Boris Johnson asked for ‘emergency’ food deal, says Bolsonaro | Supply chain crisis

The Brazilian president, Jair Bolsonaro, has claimed Boris Johnson asked him for an “emergency” deal to ease shortages of an unspecified food product, amid concerns about further hits to supermarket supplies.

A lack of drivers and food pickers, as well as carbon dioxide used to stun animals for slaughter and create dry ice to keep food fresh, has led to fears that some goods will be missing from shelves in the run-up to Christmas.

Downing Street has urged people not to panic buy, after the announcement by BP that there may be a lack of fuel at some petrol stations and the managing director of Iceland supermarket warning food supplies could come under threat within days, not weeks.

Government insiders worry about a return to the days leading up to the first coronavirus lockdown, where shelves were left bare as people stockpiled items such as toilet roll.

Bolsonaro made the claim about Johnson’s request after a meeting between them in New York earlier this week at the UN general assembly. The prime minister had stressed the benefits of the Covid-19 vaccine to his Brazilian counterpart.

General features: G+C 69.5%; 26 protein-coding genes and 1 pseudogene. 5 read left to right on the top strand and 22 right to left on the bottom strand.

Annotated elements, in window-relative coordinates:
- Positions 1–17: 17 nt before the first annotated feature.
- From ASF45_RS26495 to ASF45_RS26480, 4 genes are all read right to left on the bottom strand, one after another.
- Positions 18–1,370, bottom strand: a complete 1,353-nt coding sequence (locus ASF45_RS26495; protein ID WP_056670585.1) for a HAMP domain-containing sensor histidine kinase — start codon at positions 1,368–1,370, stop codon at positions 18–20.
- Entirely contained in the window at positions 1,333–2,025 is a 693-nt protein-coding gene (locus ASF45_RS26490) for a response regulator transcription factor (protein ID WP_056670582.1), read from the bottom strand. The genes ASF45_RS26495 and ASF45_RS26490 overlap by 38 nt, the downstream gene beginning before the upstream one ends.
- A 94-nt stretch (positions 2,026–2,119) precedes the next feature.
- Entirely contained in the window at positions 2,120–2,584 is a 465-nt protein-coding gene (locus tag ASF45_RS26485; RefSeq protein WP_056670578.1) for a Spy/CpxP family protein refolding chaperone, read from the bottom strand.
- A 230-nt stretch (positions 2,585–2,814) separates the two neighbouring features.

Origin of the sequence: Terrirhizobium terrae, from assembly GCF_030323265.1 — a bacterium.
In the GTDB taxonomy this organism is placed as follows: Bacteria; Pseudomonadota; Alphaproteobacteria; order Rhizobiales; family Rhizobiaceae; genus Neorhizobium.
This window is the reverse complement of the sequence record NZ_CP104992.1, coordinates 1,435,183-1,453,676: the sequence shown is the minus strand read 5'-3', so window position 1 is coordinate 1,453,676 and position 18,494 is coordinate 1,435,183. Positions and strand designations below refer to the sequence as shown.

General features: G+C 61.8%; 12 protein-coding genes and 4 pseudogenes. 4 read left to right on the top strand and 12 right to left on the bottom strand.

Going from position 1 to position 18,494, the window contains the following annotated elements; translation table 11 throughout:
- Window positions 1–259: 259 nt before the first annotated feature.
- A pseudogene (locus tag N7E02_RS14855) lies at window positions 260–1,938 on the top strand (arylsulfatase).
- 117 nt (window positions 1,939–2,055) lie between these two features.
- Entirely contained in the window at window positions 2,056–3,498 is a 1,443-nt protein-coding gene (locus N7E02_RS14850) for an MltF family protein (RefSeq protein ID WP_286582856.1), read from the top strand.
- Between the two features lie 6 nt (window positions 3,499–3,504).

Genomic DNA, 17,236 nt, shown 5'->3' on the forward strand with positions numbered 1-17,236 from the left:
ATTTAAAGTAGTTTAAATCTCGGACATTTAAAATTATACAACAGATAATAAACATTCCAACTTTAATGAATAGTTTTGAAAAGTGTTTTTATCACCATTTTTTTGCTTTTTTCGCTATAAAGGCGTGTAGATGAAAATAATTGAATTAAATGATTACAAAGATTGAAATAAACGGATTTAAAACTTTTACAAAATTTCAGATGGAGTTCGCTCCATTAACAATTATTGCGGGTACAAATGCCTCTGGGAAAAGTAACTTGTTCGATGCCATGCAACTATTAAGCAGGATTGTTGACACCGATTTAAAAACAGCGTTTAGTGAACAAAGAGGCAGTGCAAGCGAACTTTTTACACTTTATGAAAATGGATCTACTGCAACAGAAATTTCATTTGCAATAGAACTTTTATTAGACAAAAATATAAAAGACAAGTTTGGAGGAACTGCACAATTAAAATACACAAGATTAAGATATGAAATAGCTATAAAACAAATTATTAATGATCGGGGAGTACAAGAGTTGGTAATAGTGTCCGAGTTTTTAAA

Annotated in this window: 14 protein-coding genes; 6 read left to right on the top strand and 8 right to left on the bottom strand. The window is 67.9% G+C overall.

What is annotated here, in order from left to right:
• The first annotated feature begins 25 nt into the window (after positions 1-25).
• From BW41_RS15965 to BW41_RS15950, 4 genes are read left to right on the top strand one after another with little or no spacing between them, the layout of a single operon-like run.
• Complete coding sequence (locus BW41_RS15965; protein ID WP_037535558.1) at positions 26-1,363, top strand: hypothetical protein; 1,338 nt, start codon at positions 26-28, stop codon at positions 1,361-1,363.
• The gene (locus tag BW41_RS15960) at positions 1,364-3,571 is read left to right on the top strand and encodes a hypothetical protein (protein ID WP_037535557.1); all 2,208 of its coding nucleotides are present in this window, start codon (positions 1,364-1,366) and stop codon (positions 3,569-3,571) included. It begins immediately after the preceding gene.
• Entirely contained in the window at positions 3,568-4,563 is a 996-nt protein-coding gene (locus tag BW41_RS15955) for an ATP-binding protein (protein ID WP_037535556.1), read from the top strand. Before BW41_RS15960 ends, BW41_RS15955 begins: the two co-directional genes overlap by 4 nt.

However, speaking in his weekly webcast to supporters, Bolsonaro recalled that Johnson “wants an emergency agreement with us to import some kind of food that is lacking in England”, according to Reuters, though he did not specify what the product was.

It is understood the UK government regards the claim as untrue.

Some have speculated the food Brazil could be helpful with supplying is turkeys, after UK poultry producers said serious staff shortages caused by Brexit could mean there are not enough of the birds to go around this Christmas.

According to the website Poultry World, Brazil is the third highest producer of poultry – including chicken and turkey – in the world, and exported 12.5m tonnes to the EU last year.

On Thursday, Johnson’s deputy spokesperson said fuel and food have a “very resilient supply chain” in the UK. They urged people not to change their behaviour, and stressed: “People should continue to buy it as usual.”

The transport secretary, Grant Shapps, vowed to “move heaven and earth” to solve the nationwide shortage of truck drivers. Asked about the Petrol Retailers Association warning drivers to keep a quarter of a tank of fuel in their car in case forecourts ran out, he downplayed the issue and said motorists should “carry on as normal” and not panic buy.